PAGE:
Peacekeepers must adhere to the Secretary-General’s zero-tolerance policy on sexual exploitation and abuse. And those who do not meet such standards should be held accountable, including by the relevant troop and police contributing countries. Improved performance across the board provides safety and security to peacekeepers everywhere, and is in everyone’s interest.

I want to also highlight he role of women in peacekeeping and its particular importance. Women improve peacekeeping performance and effectiveness, and we have long supported increasing the number and meaningful participation of women in UN peacekeeping and we were pleased to co-sponsor Resolution 2538, the first standalone resolution on women in peacekeeping. We continue to encourage governments to adopt and promote policies to address the persistent barriers to women’s participation in peacekeeping and to increase women’s participation both in UN peacekeeping, as well as in their countries’ own militaries and police.

Good performance starts early in the force generation process, from the moment of the pledge, through the training and pre-deployment verification process, to the deployment and operational readiness, to in-mission assessments of ongoing performance. It is a full-time pursuit that requires leadership and dedication.

The UN’s Peacekeeping Capability Readiness System is helping to regularize, register, and validate the readiness of peacekeeping units. More than 200 capabilities are now registered in the PCRS. We should consistently leverage the PCRS system so that the most qualified and capable units are deployed.

Additionally, the Comprehensive Performance and Assessment System, CPAS, is helping the Secretariat gather, analyze, and integrate data on mission performance to drive more efficient and effective planning and decision-making. We fully endorse these data-driven approaches to reforming peacekeeping and improving performance and accountability, and we expect to see them more widely and consistently used.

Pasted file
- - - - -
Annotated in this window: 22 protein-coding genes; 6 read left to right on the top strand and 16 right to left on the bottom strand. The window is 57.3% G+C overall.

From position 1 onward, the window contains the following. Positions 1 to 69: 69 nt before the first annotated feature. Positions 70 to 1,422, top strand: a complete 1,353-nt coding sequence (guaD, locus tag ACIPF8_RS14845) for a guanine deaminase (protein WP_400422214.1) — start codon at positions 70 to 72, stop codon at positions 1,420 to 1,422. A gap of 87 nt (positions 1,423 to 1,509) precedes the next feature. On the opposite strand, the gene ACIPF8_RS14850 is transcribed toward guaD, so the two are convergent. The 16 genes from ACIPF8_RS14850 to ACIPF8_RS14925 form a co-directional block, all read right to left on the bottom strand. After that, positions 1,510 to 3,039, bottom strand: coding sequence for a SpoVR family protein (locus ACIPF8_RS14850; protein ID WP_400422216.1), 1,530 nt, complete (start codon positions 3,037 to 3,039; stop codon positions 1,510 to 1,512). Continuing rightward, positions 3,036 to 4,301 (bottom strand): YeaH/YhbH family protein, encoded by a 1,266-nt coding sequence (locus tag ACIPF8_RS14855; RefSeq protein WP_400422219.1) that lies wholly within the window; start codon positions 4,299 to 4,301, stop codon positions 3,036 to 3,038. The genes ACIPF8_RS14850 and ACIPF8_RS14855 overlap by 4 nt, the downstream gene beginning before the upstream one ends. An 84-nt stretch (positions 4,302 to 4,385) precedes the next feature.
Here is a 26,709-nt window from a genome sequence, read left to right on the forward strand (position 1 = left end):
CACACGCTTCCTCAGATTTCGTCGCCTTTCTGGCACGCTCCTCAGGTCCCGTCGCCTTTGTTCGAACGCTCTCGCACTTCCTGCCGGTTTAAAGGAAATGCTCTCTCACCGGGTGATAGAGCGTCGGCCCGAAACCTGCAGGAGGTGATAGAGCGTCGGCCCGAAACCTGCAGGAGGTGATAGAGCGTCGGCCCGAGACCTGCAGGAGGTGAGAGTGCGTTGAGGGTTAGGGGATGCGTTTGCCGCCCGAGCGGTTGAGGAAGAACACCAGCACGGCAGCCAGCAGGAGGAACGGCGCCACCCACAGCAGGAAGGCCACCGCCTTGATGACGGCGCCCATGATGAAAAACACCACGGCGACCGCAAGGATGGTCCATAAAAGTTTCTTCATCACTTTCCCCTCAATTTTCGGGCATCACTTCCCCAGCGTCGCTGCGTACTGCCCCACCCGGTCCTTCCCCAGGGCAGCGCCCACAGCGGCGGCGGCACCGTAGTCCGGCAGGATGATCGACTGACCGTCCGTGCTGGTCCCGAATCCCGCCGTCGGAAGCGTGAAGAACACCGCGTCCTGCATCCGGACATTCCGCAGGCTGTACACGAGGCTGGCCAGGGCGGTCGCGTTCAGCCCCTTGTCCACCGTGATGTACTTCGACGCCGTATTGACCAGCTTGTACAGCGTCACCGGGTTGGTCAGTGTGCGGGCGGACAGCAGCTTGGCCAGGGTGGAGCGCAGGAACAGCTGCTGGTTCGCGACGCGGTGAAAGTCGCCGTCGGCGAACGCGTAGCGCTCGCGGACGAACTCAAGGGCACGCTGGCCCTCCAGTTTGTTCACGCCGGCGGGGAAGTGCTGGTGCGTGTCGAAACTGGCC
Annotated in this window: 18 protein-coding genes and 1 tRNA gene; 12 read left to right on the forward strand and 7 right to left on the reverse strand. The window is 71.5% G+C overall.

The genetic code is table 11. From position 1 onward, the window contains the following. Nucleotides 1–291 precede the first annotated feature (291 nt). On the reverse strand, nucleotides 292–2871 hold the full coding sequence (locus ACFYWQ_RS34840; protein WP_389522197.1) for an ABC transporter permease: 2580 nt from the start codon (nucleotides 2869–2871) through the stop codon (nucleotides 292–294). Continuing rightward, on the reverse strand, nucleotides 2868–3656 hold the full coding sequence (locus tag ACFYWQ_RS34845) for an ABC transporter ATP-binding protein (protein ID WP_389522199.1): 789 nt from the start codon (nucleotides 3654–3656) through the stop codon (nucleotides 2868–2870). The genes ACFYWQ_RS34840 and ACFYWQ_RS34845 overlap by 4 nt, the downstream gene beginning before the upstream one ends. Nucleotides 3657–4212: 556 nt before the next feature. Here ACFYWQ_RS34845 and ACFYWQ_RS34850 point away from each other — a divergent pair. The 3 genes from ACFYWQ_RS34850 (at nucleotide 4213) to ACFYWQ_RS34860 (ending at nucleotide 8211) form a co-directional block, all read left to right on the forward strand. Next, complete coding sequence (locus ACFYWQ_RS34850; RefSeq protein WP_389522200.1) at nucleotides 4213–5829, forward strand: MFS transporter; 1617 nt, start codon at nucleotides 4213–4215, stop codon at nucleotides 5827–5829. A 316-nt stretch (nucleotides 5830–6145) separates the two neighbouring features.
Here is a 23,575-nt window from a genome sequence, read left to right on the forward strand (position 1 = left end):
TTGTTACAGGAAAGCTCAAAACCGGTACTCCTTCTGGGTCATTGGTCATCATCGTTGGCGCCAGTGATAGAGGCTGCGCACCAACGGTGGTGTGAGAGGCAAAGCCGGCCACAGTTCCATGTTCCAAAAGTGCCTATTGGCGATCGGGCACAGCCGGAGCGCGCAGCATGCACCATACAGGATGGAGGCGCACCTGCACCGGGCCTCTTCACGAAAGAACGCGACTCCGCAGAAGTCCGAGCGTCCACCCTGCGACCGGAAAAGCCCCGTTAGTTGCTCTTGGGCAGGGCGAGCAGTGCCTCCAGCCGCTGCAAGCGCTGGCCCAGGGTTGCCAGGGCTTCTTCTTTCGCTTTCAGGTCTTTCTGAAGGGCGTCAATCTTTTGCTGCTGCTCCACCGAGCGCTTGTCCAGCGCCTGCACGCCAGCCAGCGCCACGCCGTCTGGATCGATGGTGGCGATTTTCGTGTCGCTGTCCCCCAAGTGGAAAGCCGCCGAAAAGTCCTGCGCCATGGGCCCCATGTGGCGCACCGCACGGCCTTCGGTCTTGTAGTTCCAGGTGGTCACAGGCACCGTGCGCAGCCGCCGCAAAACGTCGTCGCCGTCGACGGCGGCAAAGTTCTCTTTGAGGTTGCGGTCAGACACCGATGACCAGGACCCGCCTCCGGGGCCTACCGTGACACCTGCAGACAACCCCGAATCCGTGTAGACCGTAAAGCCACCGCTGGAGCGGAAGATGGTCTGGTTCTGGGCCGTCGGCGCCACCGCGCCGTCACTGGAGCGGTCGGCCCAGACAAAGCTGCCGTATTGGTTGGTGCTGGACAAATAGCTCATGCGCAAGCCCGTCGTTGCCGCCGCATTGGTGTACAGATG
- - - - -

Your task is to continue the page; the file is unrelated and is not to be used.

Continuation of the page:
The recent launch of the Integrated Performance Policy Framework represents the fulfillment of several performance and accountability requests made to the Secretariat over the last few years, and we appreciate the many months of work and consultation that have gone into creating this process. We welcome the framework’s emphasis on whole of mission performance, civilian and leadership accountability, the importance of capacity building, and strengthening remedial and accountability actions for formed units.

In conclusion, Mr. President, the Trump Administration remains committed to advancing peacekeeping reform, performance, and accountability. We remain equally committed to helping the UN develop and promulgate sound policy, doctrine, training materials, and performance and accountability standards to help TCCs and PCCs perform well.

We support the continued development and refinement of the integrated performance policy framework, and we look forward to its full utilization across missions.

Blue helmets represent the best of all of us. Working together, we can ensure that the trust, competence, and professionalism we recognize in so many peacekeepers remain the expectation into the future.

Thank you very much.